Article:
Eventually we’ll get a précis of this project, followed by an excerpt: The former oddly pitched and partial, so that we may wonder—as Tillman no doubt wants us to— about Zeke’s chances before a tenure committee. In the meantime, however, he is busy making us doubt his grasp of, or commitment to, the role of participant-observer in the field where he has made his name. On the one hand, he is suspicious about the veracity of the images in front of him, which are drawn from his own family inheritance and random junk-store acquisitions. (Tillman punctuates, and sometimes fills, her pages with these grainy black-and-white pictures.) On the other, Zeke constantly undercuts his own scholarly self-consciousness: “Whose ‘I’/‘eye’ can be trusted? From what I learned in my family, I don’t trust anyone in front of or behind a camera, but I keep my bias out of it. Kidding.” That “kidding” is a tic in Zeke’s monologue, an intentional irritant in Tillman’s construction of him that means we’re never sure how capable he is of the task before him: making sense of his family history via photographs.

Images included in Lynne Tillman’s Men and Apparitions, 2018.
Images included in Lynne Tillman’s Men and Apparitions, 2018.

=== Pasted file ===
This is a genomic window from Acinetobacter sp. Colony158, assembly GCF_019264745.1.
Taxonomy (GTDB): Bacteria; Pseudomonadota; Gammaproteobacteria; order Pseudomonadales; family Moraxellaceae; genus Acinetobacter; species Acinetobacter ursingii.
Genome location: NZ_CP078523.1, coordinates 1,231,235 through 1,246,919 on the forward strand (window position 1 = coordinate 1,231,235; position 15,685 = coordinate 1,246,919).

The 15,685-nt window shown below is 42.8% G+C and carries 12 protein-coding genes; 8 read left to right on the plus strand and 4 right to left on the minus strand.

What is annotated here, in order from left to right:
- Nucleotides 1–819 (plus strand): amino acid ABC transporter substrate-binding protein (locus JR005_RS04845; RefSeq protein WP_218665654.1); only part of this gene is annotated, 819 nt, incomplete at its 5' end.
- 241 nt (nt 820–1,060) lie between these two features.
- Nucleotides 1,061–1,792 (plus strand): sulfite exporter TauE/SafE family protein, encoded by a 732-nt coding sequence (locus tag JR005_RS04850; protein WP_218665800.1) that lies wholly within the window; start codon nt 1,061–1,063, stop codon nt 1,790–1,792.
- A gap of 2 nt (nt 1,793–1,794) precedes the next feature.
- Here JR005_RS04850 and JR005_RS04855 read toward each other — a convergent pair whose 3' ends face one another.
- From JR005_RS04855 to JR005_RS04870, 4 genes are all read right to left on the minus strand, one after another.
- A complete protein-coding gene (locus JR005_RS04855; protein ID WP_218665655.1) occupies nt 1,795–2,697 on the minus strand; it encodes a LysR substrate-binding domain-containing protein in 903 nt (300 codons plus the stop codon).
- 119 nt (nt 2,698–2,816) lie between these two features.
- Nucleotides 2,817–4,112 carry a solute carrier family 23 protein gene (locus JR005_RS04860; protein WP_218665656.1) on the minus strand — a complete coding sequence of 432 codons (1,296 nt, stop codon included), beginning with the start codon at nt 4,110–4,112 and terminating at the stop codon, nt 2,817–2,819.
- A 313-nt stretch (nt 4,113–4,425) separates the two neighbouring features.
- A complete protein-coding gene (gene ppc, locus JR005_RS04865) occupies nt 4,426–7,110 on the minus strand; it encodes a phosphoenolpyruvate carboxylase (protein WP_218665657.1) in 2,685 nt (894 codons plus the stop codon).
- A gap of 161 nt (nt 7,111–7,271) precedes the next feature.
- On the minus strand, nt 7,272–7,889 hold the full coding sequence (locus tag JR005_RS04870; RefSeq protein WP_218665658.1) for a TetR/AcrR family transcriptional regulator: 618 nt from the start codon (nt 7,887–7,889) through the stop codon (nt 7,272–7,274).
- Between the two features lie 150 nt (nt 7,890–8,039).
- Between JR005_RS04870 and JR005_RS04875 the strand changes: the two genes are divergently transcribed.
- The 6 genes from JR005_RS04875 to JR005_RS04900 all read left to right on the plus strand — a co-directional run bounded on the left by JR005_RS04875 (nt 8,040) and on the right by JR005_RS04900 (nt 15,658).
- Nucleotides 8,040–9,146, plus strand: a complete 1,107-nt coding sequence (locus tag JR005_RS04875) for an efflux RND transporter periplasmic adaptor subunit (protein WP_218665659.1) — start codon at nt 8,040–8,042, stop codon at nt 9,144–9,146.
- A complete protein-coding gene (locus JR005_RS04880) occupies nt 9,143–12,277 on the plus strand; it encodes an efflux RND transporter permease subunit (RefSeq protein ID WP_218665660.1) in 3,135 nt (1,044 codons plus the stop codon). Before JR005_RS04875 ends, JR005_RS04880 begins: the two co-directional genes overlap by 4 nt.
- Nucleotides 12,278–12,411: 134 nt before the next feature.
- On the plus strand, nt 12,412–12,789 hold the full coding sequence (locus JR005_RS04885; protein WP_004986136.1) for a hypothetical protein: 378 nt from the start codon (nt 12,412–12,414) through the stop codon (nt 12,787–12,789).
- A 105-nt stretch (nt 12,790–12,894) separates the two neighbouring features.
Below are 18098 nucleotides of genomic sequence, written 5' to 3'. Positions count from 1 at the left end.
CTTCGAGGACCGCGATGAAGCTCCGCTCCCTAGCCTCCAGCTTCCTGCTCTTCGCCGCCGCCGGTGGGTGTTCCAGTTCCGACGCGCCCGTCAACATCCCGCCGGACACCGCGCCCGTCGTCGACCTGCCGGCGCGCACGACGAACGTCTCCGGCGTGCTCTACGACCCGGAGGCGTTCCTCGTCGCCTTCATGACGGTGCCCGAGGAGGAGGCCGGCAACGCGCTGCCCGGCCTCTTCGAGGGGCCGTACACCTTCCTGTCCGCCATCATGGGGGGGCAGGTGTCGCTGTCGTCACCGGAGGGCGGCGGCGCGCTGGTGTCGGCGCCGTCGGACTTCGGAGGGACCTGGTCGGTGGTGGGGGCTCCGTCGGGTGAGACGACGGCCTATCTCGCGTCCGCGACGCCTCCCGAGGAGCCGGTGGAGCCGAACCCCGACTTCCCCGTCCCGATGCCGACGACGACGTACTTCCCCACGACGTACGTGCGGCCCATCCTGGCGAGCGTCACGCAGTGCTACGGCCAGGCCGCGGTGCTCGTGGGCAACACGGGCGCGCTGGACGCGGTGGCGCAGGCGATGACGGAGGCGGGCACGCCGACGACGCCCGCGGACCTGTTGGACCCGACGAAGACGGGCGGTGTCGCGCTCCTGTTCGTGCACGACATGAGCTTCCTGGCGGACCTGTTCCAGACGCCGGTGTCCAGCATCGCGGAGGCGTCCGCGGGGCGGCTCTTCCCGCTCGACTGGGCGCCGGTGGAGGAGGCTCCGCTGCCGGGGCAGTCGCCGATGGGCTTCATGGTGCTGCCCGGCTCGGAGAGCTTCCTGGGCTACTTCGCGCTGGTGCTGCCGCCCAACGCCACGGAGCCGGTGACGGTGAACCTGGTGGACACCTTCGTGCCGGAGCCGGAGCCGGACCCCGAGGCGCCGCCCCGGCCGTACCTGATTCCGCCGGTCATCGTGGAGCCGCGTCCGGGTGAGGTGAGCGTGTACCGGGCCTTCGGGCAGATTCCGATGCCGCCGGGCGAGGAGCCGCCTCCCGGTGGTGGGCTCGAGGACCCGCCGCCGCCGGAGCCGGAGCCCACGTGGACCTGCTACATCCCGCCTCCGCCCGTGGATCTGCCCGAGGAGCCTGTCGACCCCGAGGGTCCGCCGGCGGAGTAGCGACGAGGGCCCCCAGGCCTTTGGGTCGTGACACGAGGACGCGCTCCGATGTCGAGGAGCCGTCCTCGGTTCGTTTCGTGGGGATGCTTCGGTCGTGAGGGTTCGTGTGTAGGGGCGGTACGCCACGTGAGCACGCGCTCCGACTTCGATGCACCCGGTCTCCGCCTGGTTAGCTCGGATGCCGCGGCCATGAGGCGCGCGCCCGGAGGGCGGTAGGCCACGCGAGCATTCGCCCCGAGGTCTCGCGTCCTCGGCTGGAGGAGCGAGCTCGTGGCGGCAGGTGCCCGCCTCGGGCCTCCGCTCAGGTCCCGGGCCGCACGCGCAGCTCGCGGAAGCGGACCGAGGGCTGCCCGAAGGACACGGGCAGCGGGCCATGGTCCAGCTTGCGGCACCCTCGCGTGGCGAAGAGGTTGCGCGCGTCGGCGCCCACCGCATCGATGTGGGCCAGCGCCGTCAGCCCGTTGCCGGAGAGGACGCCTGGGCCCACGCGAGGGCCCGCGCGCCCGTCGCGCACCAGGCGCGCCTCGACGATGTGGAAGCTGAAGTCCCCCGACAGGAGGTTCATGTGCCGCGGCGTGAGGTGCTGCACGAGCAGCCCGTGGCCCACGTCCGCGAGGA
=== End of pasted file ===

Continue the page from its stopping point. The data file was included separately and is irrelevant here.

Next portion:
That history, as with most families, is both of its time and out of it, symptomatic and particular. Zeke grew up outside Boston in “John Updike territory. Nice family place, if you didn’t know the family.” His father was a lawyer and a drinker, his mother a freelance editor—“mater of grammar, fact finder”—marked but not exactly liberated by feminism. (“Mother trotted from room to room, brain ON, tight-lipped, but her body wasn’t. As part of her boundlessness, she discussed issues with me as if I weren’t a kid.”) The three Stark children have been subject to a florid array of diagnoses: Zeke’s sister was mute, and his brother “is just a pathologist who suffers from what psychiatrists call taphephobia: he’s totally afraid of being buried alive. No one knows why.” And Zeke’s analyst tells him he has abulia: “an abnormal lack of ability to act or make decisions.” In some respects there is an orthodox novel of late-twentieth-century American family life lurking inside Men and Apparitions, but the novel is more essay collection than cross-generational saga. As Zeke puts it, “In childhood, desires and passions are seeded. In adulthood, they flower into interests and manias.” (As a child Zeke is obsessed by insects—he keeps a pet mantis called Mr. Petey—and by photography; he learns to order the world from “a super-charged madman high school biology teacher, Mr. Church.”) Something like this happens to the narrative premise of Tillman’s novel, which quickly bristles with essays and riffs and gobbets of criticism that sound and don’t sound like a twitchy cult studies prof with concentration problems.